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Excessive Violence Against Migrants, Asylum Seekers’ Sit-in In Libya Is Part Of Brutal Campaign

Geneva – Libyan security forces violently dispersed a sit-in of migrants and asylum seekers in front of the Office of the United Nations High Commissioner for Refugees in the capital, Tripoli, arrested and inhumanly assaulted hundreds of them, and burned the sit-in tents, Euro-Mediterranean Human Rights Monitor said Monday in a statement.

At about 2 a.m. Monday, large security forces attacked a major sit-in of about 1,000 migrants and asylum seekers that began more than 100 days ago in front of the Office of the United Nations High Commissioner for Refugees in Tripoli.

The security forces attacked the protesters' tents and severely beat those inside, including a large number of women and children. Dozens were injured, at least one with live bullets, before the forces set the tents on fire to end the sit-in.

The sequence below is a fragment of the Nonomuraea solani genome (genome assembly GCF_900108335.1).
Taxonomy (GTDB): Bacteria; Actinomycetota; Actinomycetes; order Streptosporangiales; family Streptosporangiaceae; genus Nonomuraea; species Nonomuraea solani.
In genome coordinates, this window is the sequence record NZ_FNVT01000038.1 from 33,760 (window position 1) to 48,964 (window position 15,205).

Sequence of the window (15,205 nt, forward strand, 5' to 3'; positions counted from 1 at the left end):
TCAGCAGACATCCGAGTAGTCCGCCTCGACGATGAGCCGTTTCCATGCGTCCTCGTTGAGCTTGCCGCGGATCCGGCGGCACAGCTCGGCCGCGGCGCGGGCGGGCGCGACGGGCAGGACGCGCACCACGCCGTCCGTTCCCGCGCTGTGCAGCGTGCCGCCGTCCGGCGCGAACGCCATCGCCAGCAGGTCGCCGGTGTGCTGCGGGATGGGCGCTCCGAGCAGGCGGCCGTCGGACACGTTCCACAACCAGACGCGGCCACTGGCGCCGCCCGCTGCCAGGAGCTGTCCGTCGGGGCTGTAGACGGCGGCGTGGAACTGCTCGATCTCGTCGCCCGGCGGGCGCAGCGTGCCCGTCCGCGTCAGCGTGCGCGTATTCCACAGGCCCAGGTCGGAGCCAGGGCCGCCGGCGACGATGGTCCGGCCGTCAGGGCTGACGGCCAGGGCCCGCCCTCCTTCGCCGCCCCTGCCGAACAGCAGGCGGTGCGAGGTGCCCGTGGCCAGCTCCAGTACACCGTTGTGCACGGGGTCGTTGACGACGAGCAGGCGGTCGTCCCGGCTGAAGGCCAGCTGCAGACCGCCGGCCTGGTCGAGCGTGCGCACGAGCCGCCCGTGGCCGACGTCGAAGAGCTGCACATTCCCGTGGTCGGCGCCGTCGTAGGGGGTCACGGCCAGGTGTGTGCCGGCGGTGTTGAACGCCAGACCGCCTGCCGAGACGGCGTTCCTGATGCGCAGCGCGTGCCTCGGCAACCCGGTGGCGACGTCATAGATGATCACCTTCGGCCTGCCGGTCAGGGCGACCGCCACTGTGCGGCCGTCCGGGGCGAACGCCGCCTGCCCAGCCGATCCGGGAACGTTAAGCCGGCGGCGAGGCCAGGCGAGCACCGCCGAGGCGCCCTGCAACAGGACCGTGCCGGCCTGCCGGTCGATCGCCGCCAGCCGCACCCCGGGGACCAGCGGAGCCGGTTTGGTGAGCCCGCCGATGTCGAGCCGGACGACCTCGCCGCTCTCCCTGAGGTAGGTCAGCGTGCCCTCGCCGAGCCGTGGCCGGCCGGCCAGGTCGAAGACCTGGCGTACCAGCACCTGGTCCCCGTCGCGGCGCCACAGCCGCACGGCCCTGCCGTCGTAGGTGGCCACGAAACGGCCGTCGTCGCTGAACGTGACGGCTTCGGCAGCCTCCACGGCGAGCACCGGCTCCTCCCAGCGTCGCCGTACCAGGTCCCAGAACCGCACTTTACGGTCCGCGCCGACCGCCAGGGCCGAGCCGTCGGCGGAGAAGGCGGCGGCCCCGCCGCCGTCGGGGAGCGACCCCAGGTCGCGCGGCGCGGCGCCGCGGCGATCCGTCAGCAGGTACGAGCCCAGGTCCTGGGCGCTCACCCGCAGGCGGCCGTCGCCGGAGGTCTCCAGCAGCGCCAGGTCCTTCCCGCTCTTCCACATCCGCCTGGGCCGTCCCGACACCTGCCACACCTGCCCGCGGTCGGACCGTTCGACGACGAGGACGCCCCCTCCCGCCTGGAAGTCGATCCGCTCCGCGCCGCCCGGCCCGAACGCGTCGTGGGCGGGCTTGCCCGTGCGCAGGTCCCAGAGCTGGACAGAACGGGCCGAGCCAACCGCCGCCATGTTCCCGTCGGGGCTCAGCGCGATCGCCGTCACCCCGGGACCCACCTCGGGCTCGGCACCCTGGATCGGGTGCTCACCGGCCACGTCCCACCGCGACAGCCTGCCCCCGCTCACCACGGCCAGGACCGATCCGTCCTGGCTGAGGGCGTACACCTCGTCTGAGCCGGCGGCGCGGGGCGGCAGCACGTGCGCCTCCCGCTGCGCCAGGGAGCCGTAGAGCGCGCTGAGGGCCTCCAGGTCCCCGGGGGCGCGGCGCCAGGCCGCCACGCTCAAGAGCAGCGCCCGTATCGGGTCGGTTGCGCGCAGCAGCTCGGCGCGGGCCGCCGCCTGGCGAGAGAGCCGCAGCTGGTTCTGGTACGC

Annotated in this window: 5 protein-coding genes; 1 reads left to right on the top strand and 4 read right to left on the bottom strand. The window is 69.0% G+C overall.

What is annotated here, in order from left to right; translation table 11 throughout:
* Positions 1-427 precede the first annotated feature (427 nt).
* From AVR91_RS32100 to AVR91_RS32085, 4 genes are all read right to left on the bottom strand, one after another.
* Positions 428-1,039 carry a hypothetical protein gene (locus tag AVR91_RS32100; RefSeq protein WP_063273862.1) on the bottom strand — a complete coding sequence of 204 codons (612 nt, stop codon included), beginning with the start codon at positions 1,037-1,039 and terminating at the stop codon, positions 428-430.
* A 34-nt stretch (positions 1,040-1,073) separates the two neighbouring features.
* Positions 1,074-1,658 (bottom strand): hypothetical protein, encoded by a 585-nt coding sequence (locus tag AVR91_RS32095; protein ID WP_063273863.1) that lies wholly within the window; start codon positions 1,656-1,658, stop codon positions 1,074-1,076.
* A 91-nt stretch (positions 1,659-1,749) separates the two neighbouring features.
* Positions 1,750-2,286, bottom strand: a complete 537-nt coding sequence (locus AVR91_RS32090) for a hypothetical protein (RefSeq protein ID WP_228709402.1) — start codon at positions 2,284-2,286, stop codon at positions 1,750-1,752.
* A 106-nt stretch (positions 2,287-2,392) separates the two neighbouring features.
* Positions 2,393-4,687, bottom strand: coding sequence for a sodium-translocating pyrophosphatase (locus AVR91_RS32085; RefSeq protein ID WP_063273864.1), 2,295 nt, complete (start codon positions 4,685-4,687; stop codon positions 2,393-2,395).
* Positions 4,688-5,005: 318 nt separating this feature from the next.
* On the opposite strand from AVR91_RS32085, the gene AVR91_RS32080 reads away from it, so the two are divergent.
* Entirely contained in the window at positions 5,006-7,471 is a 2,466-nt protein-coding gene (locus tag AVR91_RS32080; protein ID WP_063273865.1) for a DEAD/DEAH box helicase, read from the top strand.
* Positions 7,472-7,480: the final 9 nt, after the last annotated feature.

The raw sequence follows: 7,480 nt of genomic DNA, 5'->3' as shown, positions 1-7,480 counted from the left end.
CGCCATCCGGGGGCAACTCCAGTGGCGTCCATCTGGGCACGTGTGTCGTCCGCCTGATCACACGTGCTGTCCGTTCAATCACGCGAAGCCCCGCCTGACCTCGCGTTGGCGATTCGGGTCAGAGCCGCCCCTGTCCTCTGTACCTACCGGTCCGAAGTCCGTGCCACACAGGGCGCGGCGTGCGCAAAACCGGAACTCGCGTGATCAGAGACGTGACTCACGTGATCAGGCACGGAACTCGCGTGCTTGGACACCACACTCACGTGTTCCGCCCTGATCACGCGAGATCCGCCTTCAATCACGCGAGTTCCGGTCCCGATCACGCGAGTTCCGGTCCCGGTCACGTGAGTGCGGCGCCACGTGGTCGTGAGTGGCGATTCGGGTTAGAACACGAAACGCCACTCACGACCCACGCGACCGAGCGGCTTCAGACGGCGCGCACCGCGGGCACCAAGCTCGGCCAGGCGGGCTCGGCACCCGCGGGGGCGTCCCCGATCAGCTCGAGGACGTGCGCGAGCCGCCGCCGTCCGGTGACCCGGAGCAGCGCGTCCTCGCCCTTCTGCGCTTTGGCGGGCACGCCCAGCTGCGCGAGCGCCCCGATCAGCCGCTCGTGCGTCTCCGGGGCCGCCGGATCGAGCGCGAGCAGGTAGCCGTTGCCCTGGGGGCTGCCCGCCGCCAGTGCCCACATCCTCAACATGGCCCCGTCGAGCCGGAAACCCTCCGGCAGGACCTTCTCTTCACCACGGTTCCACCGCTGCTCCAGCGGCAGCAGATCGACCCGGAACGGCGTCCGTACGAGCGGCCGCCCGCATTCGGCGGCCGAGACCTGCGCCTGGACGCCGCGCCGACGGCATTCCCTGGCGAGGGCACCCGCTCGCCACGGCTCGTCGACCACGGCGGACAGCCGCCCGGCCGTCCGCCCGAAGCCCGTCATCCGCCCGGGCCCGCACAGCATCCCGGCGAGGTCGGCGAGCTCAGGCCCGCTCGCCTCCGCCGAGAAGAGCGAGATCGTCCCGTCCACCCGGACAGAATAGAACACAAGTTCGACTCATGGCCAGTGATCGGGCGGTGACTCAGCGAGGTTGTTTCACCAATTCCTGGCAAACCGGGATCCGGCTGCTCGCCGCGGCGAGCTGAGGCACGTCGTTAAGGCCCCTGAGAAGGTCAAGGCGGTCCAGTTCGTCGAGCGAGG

Eyewitnesses told Euro-Med Monitor that the security forces arrested hundreds of protesters and transported many others by bus to Ain Zara prison, which is notorious for extremely poor humanitarian conditions.

Anas Aljerjawi, Euro-Med Monitor’s Chief Operating Officer, said, “Not only do the Libyan authorities not seem to consider the criticism they are facing over their illegal dealings with migrants and asylum seekers, but they also insist on escalating their violent campaigns against them without the slightest respect for their rights guaranteed in relevant international covenants and laws.”

“The Libyan authorities’ behavior in dealing with migrants and asylum seekers requires a clear position from their partners in the European Union and the United Nations to push them to respect the rights of migrants and asylum seekers in pushbacks and in prisons and detention centers that witness widespread violations.”

In December 2021, Euro-Med Monitor published a detailed report documenting the Libyan authorities’ horrific violations against migrants and asylum seekers, including arbitrary detention, inhumane treatment, and widespread financial extortion inside prisons and detention centers in Libya.

A Libyan government official told Euro-Med Monitor that the number of detained migrants and asylum seekers in prisons and migrant detention centers in Libya is around 13,000. They come from various, mostly African countries, such as Ethiopia, Nigeria, Chad, Niger, Sudan, Egypt, and the Arab Maghreb countries. Most of them do not wish to settle in Libya, but rather to move from the Libyan coasts to Europe through sea smuggling operations.

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